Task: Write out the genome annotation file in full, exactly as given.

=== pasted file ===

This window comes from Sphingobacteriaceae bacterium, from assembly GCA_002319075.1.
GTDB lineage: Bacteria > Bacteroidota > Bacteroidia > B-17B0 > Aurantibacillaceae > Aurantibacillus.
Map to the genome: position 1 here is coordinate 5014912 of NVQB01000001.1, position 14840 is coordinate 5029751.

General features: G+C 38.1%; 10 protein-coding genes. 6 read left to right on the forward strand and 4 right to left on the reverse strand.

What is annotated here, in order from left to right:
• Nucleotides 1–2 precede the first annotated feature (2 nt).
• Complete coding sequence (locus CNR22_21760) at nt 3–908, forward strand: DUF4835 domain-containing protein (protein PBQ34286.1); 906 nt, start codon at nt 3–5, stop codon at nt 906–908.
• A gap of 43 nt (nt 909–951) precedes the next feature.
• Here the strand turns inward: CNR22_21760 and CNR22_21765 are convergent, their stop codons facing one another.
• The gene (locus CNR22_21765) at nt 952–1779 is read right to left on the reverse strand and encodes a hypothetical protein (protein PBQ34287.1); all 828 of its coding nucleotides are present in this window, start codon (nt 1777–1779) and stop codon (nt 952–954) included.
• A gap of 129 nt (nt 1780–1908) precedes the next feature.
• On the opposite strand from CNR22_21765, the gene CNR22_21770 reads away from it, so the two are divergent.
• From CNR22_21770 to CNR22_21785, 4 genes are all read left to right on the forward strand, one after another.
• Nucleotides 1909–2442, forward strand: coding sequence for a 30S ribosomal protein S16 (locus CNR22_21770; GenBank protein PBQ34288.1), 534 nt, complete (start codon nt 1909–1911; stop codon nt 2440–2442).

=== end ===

This window comes from Sphingobacteriaceae bacterium, from assembly GCA_002319075.1.
GTDB lineage: Bacteria > Bacteroidota > Bacteroidia > B-17B0 > Aurantibacillaceae > Aurantibacillus.
Map to the genome: position 1 here is coordinate 5014912 of NVQB01000001.1, position 14840 is coordinate 5029751.

General features: G+C 38.1%; 10 protein-coding genes. 6 read left to right on the forward strand and 4 right to left on the reverse strand.

What is annotated here, in order from left to right:
• Nucleotides 1–2 precede the first annotated feature (2 nt).
• Complete coding sequence (locus CNR22_21760) at nt 3–908, forward strand: DUF4835 domain-containing protein (protein PBQ34286.1); 906 nt, start codon at nt 3–5, stop codon at nt 906–908.
• A gap of 43 nt (nt 909–951) precedes the next feature.
• Here the strand turns inward: CNR22_21760 and CNR22_21765 are convergent, their stop codons facing one another.
• The gene (locus CNR22_21765) at nt 952–1779 is read right to left on the reverse strand and encodes a hypothetical protein (protein PBQ34287.1); all 828 of its coding nucleotides are present in this window, start codon (nt 1777–1779) and stop codon (nt 952–954) included.
• A gap of 129 nt (nt 1780–1908) precedes the next feature.
• On the opposite strand from CNR22_21765, the gene CNR22_21770 reads away from it, so the two are divergent.
• From CNR22_21770 to CNR22_21785, 4 genes are all read left to right on the forward strand, one after another.
• Nucleotides 1909–2442, forward strand: coding sequence for a 30S ribosomal protein S16 (locus CNR22_21770; GenBank protein PBQ34288.1), 534 nt, complete (start codon nt 1909–1911; stop codon nt 2440–2442).